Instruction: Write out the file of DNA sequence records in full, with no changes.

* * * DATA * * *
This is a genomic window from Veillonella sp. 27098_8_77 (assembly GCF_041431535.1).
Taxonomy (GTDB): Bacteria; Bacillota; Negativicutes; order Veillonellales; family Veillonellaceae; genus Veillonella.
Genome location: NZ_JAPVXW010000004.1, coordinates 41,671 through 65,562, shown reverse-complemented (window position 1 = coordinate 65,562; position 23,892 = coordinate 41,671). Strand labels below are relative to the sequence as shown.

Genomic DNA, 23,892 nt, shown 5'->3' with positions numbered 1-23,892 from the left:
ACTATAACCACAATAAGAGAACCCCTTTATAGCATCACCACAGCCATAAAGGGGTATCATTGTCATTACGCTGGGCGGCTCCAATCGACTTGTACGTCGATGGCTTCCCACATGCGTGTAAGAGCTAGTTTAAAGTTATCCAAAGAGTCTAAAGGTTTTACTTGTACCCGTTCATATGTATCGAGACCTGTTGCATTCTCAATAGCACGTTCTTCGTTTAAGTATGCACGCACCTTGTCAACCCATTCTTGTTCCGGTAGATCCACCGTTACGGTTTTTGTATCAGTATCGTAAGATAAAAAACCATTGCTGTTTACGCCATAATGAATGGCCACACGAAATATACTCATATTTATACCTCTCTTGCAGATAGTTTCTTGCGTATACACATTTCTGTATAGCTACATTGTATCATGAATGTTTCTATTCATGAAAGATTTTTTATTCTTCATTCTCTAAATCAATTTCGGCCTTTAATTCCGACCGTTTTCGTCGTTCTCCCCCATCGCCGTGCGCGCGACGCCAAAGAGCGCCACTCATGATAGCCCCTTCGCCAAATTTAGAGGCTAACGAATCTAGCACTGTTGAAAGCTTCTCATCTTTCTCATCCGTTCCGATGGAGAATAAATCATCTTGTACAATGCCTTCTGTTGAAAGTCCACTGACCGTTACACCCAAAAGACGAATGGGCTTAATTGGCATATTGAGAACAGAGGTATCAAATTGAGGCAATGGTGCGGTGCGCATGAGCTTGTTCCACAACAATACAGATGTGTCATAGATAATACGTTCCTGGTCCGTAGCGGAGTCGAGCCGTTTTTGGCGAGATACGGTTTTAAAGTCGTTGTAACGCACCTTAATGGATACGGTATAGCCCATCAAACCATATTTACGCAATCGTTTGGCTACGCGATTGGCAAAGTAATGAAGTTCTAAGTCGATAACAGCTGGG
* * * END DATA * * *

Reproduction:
This is a genomic window from Veillonella sp. 27098_8_77 (assembly GCF_041431535.1).
Taxonomy (GTDB): Bacteria; Bacillota; Negativicutes; order Veillonellales; family Veillonellaceae; genus Veillonella.
Genome location: NZ_JAPVXW010000004.1, coordinates 41,671 through 65,562, shown reverse-complemented (window position 1 = coordinate 65,562; position 23,892 = coordinate 41,671). Strand labels below are relative to the sequence as shown.

Genomic DNA, 23,892 nt, shown 5'->3' with positions numbered 1-23,892 from the left:
ACTATAACCACAATAAGAGAACCCCTTTATAGCATCACCACAGCCATAAAGGGGTATCATTGTCATTACGCTGGGCGGCTCCAATCGACTTGTACGTCGATGGCTTCCCACATGCGTGTAAGAGCTAGTTTAAAGTTATCCAAAGAGTCTAAAGGTTTTACTTGTACCCGTTCATATGTATCGAGACCTGTTGCATTCTCAATAGCACGTTCTTCGTTTAAGTATGCACGCACCTTGTCAACCCATTCTTGTTCCGGTAGATCCACCGTTACGGTTTTTGTATCAGTATCGTAAGATAAAAAACCATTGCTGTTTACGCCATAATGAATGGCCACACGAAATATACTCATATTTATACCTCTCTTGCAGATAGTTTCTTGCGTATACACATTTCTGTATAGCTACATTGTATCATGAATGTTTCTATTCATGAAAGATTTTTTATTCTTCATTCTCTAAATCAATTTCGGCCTTTAATTCCGACCGTTTTCGTCGTTCTCCCCCATCGCCGTGCGCGCGACGCCAAAGAGCGCCACTCATGATAGCCCCTTCGCCAAATTTAGAGGCTAACGAATCTAGCACTGTTGAAAGCTTCTCATCTTTCTCATCCGTTCCGATGGAGAATAAATCATCTTGTACAATGCCTTCTGTTGAAAGTCCACTGACCGTTACACCCAAAAGACGAATGGGCTTAATTGGCATATTGAGAACAGAGGTATCAAATTGAGGCAATGGTGCGGTGCGCATGAGCTTGTTCCACAACAATACAGATGTGTCATAGATAATACGTTCCTGGTCCGTAGCGGAGTCGAGCCGTTTTTGGCGAGATACGGTTTTAAAGTCGTTGTAACGCACCTTAATGGATACGGTATAGCCCATCAAACCATATTTACGCAATCGTTTGGCTACGCGATTGGCAAAGTAATGAAGTTCTAAGTCGATAACAGCTGGG